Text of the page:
Kalk Bay is real; it’s noisy, it’s fishy and it’s a wonderful slice of real Cape life on the coast. Choose your line fish at restaurants in the harbour or the main street, from cheap and cheerful fish ‘n chips in a basket from Kalkies or Lucky Fish, to the family-friendly Live Bait and nearby Outspan, or the chic top floor Harbour House, with potent cocktails and fabulous ocean view. Underneath is Polana – the Portuguese restaurant better known for its laid-back sociable lounge-bar, which is so close to the waves that winter storms have been known to break the windows.
What kind of fish is ‘Line Fish’?, ask many visitors to Cape Town? Kalk Bay epitomises just what is meant by line fish; it is those fish caught on a hand line from small colourful boats that venture into the oceans around Cape Town every day. Each fisherman has his own compartment in the boat and has to hand over a portion of his catch to the skipper/vessel owner and get paid for the rest.
Somehow they seem to be able to sniff out where the shoals are ‘running’, and the small boats clusters off Cape Point to catch snoek on one day and haul in yellowtail from a completely different location the next. The boats chug into the calm water of Kalk Bay harbour and moor up against the wall at around lunchtime. The day’s catch is then hurled unceremoniously through the air, fish by fish, straight onto the dockside. Walk past at the wrong moment and may get a clammy fish in the face, not to mention that your feet will be swimming in sea water and fish guts.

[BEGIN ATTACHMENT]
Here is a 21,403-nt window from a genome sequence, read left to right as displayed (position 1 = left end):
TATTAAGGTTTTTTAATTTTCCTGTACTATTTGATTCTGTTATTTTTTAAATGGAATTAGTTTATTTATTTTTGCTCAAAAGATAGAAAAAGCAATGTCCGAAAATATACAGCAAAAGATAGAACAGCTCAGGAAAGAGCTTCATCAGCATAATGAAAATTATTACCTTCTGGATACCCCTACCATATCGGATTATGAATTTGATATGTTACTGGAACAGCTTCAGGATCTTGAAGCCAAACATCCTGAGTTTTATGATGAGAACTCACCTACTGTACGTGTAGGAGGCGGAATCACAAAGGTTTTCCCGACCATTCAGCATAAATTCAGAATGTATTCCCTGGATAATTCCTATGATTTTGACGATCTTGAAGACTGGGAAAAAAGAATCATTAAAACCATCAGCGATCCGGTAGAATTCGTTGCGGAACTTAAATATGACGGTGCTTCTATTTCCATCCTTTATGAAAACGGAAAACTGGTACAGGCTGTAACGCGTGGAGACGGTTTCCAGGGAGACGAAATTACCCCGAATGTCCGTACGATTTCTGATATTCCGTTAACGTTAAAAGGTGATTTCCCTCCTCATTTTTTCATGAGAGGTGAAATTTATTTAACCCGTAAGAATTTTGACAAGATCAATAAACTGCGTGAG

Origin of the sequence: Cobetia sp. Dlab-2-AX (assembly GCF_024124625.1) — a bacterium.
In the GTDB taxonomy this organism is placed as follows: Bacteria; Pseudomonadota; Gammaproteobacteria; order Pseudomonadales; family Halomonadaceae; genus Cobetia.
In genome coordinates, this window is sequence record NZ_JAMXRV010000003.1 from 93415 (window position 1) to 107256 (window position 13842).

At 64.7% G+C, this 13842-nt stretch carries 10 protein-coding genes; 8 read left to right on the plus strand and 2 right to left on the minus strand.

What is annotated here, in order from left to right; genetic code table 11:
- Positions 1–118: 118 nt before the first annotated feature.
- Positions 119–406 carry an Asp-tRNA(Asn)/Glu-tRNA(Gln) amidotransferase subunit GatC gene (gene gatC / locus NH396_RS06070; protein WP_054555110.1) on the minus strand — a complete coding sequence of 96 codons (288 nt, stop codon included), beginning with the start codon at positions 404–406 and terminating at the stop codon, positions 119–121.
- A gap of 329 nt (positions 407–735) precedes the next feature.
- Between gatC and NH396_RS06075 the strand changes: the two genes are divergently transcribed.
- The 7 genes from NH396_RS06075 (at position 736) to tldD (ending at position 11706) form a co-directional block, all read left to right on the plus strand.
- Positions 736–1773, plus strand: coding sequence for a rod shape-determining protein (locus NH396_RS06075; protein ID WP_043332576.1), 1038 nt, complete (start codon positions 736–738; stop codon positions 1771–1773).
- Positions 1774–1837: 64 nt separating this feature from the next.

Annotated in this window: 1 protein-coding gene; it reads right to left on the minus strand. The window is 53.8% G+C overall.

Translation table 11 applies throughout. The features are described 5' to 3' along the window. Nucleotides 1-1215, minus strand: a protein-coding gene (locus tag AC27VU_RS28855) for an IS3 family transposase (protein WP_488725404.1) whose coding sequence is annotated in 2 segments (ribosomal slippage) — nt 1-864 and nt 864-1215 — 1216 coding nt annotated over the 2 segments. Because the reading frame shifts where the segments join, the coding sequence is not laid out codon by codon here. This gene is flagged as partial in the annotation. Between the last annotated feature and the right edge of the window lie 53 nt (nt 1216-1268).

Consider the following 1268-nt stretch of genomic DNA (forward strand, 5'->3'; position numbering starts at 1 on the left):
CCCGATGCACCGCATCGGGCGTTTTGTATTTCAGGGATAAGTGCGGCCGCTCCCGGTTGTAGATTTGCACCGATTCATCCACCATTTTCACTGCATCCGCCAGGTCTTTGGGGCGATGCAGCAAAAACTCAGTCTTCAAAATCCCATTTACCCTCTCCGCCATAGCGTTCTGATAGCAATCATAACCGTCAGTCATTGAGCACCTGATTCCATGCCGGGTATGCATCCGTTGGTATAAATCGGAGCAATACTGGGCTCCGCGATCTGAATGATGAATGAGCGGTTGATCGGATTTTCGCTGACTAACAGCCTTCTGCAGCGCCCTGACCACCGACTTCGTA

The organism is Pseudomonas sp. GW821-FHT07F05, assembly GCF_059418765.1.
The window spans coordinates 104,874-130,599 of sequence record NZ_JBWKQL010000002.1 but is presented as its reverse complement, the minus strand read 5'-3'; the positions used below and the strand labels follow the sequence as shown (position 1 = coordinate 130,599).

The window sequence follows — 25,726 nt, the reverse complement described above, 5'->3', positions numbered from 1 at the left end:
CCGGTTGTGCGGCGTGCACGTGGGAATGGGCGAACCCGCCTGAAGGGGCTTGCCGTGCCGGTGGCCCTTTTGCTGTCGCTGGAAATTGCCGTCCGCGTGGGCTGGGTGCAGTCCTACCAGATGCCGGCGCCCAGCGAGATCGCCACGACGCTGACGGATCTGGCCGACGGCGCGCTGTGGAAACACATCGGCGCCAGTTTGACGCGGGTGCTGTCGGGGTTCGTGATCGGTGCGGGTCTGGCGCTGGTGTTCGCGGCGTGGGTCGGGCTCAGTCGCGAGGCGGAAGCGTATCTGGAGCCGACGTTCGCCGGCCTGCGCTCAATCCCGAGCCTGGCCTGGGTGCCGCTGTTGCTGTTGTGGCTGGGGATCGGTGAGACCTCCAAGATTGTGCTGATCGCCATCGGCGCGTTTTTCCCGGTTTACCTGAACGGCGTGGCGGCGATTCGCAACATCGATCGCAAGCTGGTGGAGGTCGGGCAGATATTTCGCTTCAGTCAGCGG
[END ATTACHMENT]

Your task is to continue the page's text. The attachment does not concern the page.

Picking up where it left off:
Ask advice on what to buy and how to cook it from one of the traders. Dressed in white apron speckled with fish blood and holding up a long silvery snoek, Muriel recounts, “I sit at home eating me crayfish toppies like I was the Queen. I like me red roman and yellowtail, but snoek goes pap too fast, but this is a good one – fresh off the boat.” Make your choice and Murial guts it on the spot, wraps it in paper and it’s yours.
Read Wednesday’s post for the SASSI guide to sustainable fish.